Many people texted me to see how I was doing, and soon it became difficult to respond to them all. I established a blog on www.CaringBridge.org and encouraged co-workers, friends and family to follow my journey there. I wrote my experience in the online journal, and guests to my site posted comments or “liked” the journal entries. I gained so much strength from the comments in my guestbook, and writing the journal has been a cathartic experience.
Some younger co-workers really struggled with my diagnosis and were visibly sad, lapsing into what I called puppy dog face whenever they saw me. I found these sad and often pitying expressions to be depressing and felt like I should try to cheer them up. I found that it made it harder to get my work done since I would distract myself from my illness with work and then get that reminder when I stepped out of my office. Again, without me asking, other co-workers came to my rescue. Older co-workers pulled the younger ones aside and told them that I didn’t need to be taking care of them, I needed to be taking care of me right now. I really appreciated this effort. On many days work was my respite from being cancer girl. I would immerse myself in the law and forget about, or at least be distracted from, thoughts about cancer and my next treatment. My body was often tired but my mind still needed stimulation, especially since I was dealing with chemo brain. I was having trouble with my memory, and at times I repeated myself.
I normally love multitasking and found that to be a challenge with chemo brain. For me, this was devastating. I just didn’t feel like me. The more projects I am working on, usually the happier I am. The effects of chemo are cumulative so by round three, there were days I felt like I was swimming circles in a murky pond. I had chemo on a Tuesday every three weeks followed by a shot to rebuild the white blood cells that the chemo wipes out. By Thursday of chemo week, the shot gave me flu-like symptoms and the chemo symptoms had kicked in. After my initial round of chemo, I came into the office the Friday after my chemo treatment. By early afternoon, my heart was racing and I felt flushed. I emailed a co-worker and then I lay down on my office floor. I called my doctor and was told to go home but I wasn’t in any shape to drive so two co-workers walked me to my car and one drove me home while the other followed in her car. Once in the house, I lay down and collapsed.
I found that getting ready for work, getting downtown and sitting in a desk chair, activities that I had long taken for granted, were just too exhausting. My brain was willing but my body was weak. After the next round of chemo, I worked from home. No heart palpitations, no passing out. Being able to put my feet up, having ready access to food and fluids enabled me to work without incident. I had a remote office desktop with all of my files, email access and voicemail that forwarded to my email, so that I could do virtually any work from home.
When I was stubborn, as I often am, work still supported me. Two weeks after my surgery, I flew to an annual work conference in Arizona. Work tried to discourage me from going and ended up approving the travel only if I agreed to follow my doctor’s orders and not lift more than five pounds and rest when I needed to rest. When I arrived at the Phoenix airport, there were no skycaps to gather my luggage. My lifting the luggage off the belt was out of the question, so I walked up to a very tall, imposing young man with many tattoos and piercings. “Sir, could you please lift my luggage off the conveyor belt for me? I recently had surgery.” Maybe no one had ever called him "Sir"; maybe his piercings and tattoos kept people from asking him for favors. He cocked his head to the side, then broke out in an impish grin and grabbed my luggage. I got the sense that I made his day.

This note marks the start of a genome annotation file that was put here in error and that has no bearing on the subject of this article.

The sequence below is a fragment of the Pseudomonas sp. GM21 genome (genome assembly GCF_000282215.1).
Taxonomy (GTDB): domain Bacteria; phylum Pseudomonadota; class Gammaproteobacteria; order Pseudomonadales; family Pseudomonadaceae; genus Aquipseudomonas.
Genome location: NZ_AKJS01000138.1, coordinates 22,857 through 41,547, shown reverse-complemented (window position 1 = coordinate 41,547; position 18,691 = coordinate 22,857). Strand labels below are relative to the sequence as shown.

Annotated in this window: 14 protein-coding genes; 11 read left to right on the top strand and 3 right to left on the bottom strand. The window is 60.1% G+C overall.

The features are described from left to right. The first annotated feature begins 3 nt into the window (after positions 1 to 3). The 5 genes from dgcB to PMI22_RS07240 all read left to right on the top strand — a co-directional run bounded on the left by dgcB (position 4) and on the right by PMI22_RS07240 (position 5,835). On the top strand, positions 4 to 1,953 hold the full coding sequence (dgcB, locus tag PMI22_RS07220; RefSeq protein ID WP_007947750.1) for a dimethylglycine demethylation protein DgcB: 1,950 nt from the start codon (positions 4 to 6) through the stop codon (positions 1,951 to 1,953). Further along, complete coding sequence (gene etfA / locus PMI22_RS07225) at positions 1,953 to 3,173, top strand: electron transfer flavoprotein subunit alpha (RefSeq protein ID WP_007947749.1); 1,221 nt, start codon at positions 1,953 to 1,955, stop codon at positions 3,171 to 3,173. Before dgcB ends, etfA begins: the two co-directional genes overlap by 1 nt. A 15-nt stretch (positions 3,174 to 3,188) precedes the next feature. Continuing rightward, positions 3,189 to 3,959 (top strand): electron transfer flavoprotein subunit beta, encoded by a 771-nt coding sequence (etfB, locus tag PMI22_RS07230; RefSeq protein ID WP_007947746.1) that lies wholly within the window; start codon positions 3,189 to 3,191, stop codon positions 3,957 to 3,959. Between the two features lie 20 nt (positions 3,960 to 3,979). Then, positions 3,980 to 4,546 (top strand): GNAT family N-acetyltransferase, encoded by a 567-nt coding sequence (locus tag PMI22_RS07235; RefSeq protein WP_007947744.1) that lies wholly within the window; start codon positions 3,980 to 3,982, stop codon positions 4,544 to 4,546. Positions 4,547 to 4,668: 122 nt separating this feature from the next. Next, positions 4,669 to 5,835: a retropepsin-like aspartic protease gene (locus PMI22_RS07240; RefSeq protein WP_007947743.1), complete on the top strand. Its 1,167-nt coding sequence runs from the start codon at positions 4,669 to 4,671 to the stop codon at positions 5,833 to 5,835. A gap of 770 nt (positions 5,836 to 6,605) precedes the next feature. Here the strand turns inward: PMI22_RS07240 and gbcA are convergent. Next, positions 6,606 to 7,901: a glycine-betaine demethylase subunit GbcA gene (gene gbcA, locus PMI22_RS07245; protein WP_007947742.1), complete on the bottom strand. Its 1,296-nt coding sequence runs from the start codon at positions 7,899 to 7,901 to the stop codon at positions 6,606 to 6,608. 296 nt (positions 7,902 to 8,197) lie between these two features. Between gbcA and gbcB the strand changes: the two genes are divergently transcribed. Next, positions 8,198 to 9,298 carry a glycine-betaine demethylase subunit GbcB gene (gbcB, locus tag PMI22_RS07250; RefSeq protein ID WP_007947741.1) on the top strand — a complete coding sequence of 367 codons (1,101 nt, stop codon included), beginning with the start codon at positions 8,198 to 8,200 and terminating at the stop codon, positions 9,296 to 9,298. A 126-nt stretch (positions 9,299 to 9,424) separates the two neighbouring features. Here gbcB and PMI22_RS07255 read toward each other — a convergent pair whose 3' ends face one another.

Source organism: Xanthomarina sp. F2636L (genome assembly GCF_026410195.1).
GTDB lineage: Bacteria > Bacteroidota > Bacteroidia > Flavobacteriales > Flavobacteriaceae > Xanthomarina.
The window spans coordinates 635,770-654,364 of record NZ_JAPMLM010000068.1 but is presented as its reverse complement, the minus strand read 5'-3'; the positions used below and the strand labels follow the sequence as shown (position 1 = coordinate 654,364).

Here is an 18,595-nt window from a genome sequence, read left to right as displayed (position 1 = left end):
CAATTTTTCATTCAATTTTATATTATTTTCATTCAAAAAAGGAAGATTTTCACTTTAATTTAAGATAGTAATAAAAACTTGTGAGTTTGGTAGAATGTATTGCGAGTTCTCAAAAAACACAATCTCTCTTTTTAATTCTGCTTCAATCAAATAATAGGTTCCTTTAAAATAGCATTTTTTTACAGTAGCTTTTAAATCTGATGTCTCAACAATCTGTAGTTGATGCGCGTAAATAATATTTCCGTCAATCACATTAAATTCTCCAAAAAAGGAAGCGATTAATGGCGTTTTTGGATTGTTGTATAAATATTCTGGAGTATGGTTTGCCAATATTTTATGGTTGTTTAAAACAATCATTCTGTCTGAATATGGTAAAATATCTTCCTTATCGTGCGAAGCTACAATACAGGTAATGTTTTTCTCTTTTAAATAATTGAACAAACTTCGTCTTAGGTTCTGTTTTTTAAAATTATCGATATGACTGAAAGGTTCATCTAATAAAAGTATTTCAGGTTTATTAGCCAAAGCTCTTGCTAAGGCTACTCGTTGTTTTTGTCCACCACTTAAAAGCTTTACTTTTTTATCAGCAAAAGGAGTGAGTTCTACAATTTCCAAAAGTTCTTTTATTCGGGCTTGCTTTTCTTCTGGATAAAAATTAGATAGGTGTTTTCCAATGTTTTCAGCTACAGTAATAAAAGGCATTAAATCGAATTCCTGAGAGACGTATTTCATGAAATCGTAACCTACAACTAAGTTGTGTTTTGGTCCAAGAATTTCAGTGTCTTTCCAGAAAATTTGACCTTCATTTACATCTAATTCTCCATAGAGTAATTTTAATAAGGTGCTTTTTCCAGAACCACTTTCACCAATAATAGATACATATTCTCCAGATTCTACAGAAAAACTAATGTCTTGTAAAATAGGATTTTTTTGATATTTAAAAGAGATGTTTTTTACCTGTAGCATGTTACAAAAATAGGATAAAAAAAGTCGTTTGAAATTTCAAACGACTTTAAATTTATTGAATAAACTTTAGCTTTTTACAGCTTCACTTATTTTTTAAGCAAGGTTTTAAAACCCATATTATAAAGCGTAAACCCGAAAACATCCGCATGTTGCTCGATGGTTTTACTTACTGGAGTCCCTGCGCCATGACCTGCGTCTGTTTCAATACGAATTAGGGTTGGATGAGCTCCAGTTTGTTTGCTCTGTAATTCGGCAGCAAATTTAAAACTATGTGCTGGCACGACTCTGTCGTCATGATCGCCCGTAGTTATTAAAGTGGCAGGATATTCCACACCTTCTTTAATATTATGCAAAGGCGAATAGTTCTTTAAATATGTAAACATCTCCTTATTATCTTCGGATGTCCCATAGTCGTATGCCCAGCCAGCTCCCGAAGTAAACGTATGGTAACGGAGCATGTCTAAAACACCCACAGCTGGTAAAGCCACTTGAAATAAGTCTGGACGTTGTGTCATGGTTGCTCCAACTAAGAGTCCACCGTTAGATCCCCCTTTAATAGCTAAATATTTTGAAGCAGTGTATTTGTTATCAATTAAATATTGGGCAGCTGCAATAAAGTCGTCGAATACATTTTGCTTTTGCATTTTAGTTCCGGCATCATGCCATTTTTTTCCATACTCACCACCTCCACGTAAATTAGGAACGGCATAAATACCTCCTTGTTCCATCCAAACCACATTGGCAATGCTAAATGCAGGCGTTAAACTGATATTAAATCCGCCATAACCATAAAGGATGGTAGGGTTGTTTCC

As an attorney, a wife and a mother, I am used to taking care of people and things. It was hard at first asking for help, but I have come to see it as a gift. Attorneys are sometimes seen as arrogant or know-it-alls; I couldn’t be more vulnerable right now. I have reached out to my supervisors, co-workers and the Bar in general, and I have gotten help. I have been embraced by the Tennessee Bar Association (TBA) Wellness Committee and used the resources of the Tennessee Lawyers Assistance Program (TLAP). Members of the Bar have taken me to lunch, visited me in my home and brought my family meals. They have sent cards and put me on prayer lists. I have experienced many random acts of kindness.
People have said that they don’t know what to do to help. They have asked me what I need. The fact is that I had never been through anything like this experience and I didn't know what I needed. People just began helping in the ways I described and it turns out that it was just what the doctor ordered.
MARY GRIFFIN is the State Social Security Administrator for the State of Tennessee Department of Treasury. She is a graduate of the University of Tennessee College of Law and irreverently blogs about her experiences at Marygriffinnextadventure on her CaringBridge website.